When Theresa May called the election, it looked like a political masterstroke. Now it looks like an unnecessary gamble that has backfired spectacularly.
If the broadcasters’ exit poll is right, the Conservatives are struggling to get an overall majority and May’s survival as Prime Minister cannot be guaranteed. When her disastrous election campaign was derailed by her own unforced error on social care, senior Tories who were MPs in the last parliament discussed trying to depose her immediately after the election if she failed to win an overall majority. The possible successors named on the Tory grapevine were David Davis, Amber Rudd and Boris Johnson.
"She wouldn't survive as leader in a hung parliament after running the worst election campaign anyone can remember," one veteran Tory told me a week ago. The statement may be about to be tested.
The surprise exit poll figures even open up the possibility of a “progressive coalition” – which seemed a pipe dream when it was discussed during the election. Parliament could be split down the middle, with both the Tories and Labour short of the 326-seat winning post for a majority.
The Tories could probably rely on the votes of Northern Ireland’s Democratic Unionist Party, who had eight MPs in the last parliament and support Brexit. The DUP know how to drive a hard bargain.
The anti-Tory forces would almost certainly combine, trying to defeat a minority Tory government – on its Queen’s Speech, its Budget and, if the Tories remained in power, on crucial votes on Brexit. The progressive parties could try to shift May towards a soft Brexit, or at least a softer version of her hard Brexit. They could claim that voters had rejected the hard Brexit for which May sought a mandate. But that would provoke a backlash from hardline Tory Brexiteers.
The Brexit process, already complicated enough, could become even more difficult. The negotiations, due to start on 19 June, might have to be delayed, even though the clock is ticking towards is March 2019 deadline. It might even take another general election to resolve the impasse.
It would not be easy to bring Labour, the SNP, the Liberal Democrats, Plaid Cymru, the Social Democratic and Labour Party and the Greens together. But their common anti-Tory purpose will narrow the differences between them. The voters’ eyes will be on them; the parties would know another election could come soon, so they would want to act responsibly.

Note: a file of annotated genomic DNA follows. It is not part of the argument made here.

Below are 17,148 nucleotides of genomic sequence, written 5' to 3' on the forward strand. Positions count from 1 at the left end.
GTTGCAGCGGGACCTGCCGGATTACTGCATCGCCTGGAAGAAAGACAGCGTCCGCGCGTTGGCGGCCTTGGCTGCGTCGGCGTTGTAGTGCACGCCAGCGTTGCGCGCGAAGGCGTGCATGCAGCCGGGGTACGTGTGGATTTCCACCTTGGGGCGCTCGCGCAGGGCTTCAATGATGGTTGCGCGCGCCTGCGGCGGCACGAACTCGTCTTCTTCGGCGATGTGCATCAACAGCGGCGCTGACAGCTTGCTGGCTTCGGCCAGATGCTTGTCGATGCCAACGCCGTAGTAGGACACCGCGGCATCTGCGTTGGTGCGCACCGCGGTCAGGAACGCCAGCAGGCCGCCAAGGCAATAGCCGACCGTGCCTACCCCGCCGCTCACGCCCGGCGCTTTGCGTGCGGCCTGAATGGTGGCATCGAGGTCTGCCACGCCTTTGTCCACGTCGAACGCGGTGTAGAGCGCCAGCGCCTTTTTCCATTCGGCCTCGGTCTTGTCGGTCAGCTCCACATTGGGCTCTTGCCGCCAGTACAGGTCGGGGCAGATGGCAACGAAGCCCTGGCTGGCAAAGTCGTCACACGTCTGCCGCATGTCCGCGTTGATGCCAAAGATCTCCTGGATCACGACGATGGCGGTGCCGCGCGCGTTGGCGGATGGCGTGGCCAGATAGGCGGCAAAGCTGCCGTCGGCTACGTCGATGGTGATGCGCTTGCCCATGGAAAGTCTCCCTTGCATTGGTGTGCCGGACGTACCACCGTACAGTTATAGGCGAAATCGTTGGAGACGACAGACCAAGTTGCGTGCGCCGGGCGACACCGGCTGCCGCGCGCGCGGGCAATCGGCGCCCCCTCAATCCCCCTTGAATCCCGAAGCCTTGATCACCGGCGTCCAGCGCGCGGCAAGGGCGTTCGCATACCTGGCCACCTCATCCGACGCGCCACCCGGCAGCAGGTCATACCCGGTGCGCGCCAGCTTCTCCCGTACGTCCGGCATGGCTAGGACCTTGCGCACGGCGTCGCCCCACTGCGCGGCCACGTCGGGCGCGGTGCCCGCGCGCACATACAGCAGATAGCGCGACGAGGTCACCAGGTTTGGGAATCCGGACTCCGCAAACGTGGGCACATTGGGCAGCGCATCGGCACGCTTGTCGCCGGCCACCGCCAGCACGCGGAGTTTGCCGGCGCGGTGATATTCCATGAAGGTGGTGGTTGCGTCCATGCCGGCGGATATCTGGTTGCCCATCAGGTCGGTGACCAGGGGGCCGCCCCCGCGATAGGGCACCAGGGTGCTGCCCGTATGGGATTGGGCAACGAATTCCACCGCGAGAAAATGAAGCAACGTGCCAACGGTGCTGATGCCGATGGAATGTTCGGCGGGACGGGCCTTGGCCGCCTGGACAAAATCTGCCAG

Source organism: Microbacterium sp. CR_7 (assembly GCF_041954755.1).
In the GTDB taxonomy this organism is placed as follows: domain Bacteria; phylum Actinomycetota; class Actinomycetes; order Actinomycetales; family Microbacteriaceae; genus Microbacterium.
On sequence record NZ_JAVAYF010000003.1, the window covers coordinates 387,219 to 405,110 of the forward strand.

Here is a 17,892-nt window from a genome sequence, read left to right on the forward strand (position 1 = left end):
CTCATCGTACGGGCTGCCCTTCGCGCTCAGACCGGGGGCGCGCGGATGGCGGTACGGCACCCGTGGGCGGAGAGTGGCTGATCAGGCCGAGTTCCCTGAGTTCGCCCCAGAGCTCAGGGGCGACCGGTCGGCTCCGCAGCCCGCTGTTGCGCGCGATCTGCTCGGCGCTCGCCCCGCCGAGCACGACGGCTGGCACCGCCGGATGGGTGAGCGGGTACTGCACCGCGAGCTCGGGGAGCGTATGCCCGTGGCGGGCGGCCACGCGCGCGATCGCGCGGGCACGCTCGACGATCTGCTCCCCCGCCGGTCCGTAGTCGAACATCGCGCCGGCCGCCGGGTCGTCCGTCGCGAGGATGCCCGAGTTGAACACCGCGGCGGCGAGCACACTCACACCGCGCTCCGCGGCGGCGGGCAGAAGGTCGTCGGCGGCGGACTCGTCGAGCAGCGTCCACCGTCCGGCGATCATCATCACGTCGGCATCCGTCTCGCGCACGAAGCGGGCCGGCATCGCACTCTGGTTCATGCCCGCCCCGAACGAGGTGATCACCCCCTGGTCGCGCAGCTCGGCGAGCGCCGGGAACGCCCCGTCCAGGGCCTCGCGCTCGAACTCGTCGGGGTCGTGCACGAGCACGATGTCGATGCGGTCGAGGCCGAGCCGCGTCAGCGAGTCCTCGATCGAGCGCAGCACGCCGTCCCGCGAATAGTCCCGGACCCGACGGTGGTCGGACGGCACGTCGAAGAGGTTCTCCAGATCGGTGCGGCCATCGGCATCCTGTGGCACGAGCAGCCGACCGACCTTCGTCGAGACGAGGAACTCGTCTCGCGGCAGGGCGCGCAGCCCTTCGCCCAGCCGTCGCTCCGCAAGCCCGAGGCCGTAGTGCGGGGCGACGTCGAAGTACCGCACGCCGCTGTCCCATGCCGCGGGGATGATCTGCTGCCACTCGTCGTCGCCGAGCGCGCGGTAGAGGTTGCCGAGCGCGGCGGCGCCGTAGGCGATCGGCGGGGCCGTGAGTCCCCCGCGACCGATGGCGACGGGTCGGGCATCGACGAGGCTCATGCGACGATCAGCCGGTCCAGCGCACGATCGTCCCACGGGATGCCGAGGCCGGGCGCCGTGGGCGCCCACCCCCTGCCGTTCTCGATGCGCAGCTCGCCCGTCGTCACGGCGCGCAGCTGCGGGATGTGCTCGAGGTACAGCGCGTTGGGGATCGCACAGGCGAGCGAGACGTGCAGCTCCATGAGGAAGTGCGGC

During the campaign, the Tories took every opportunity to warn that the only alternative to May’s strong government would be a “coalition of chaos.” It worked in 2015, when Ed Miliband’s hopes of becoming prime minister were sunk by the Tories’ warnings that he would be in the SNP's pocket. But it has not worked this time. The Tories, as the largest party, would try to hang on to power rather than hand over to what they would call “a coalition of the losers”. But it is not an accurate label.
The biggest winner of this election is Jeremy Corbyn. He has won a moral victory against all the odds. Very few Labour MPs in the last parliament gave him any chance of gaining seats; many were ready to say the party must have another leader if it ended up with fewer MPs. Now his position has been hugely strengthened.
At his ninetieth and final rally of the election on Wednesday, Corbyn declared: “Labour’s campaign has already changed the face of British politics. This is the new centre ground…. This is the new mainstream, and we have staked it out and made it our own.” It was seen as a coded way of saying he would stay on as Labour leader if the Tories won a majority. But the Corbynistas can claim vindication for their prediction that their man, having taken his party to the left, would now do the same in the country as a whole.
His manifesto was dismissed as an impossible wish list by the Tories. But it was popular and, with the Tories’ own goal on social care, switched the spotlight on to public services, Labour’s chosen territory. The pledge to abolish university tuition fees cut through to voters more than any other Labour policy and appears to have galvanised young people.
Even when the Tories and their newspaper backers threw the kitchen sink at Corbyn after the Manchester and London terrorist attacks, he skilfully turned the debate on to May’s decision to axe 20,000 police as Home Secretary. One message from this election is that voters have had enough of austerity.
The Liberal Democrats have had a miserable election, flatlining at 8 per cent in the opinion polls. But even with a small number of MPs, they could enjoy a lot of influence in the new parliament. During the campaign, Tim Farron ruled out a coalition with either May or Corbyn. His party is still scarred by the coalition government with the Tories from 2010-15. Farron, a possible kingmaker in a hung parliament, would surely find it impossible to do deals with the Tories because of their big differences on Brexit. He is more likely to look to cooperate with Labour on a vote-by-vote basis.
The SNP look certain to lose seats but will be big players in the new parliament. It is more likely to join forces with Labour, without a formal pact but with cooperation issue by issue.
If May had won the bigger majority she hoped for, Ukip would have been left with little purpose. But a hung parliament might just throw it a lifeline. May might be forced into some messy compromises on Brexit, allowing Ukip to accuse her of backsliding and claiming it still has a role as the “guard dog” of Brexit. There is something for everyone to cheer in the exit poll figures – except the Tories.
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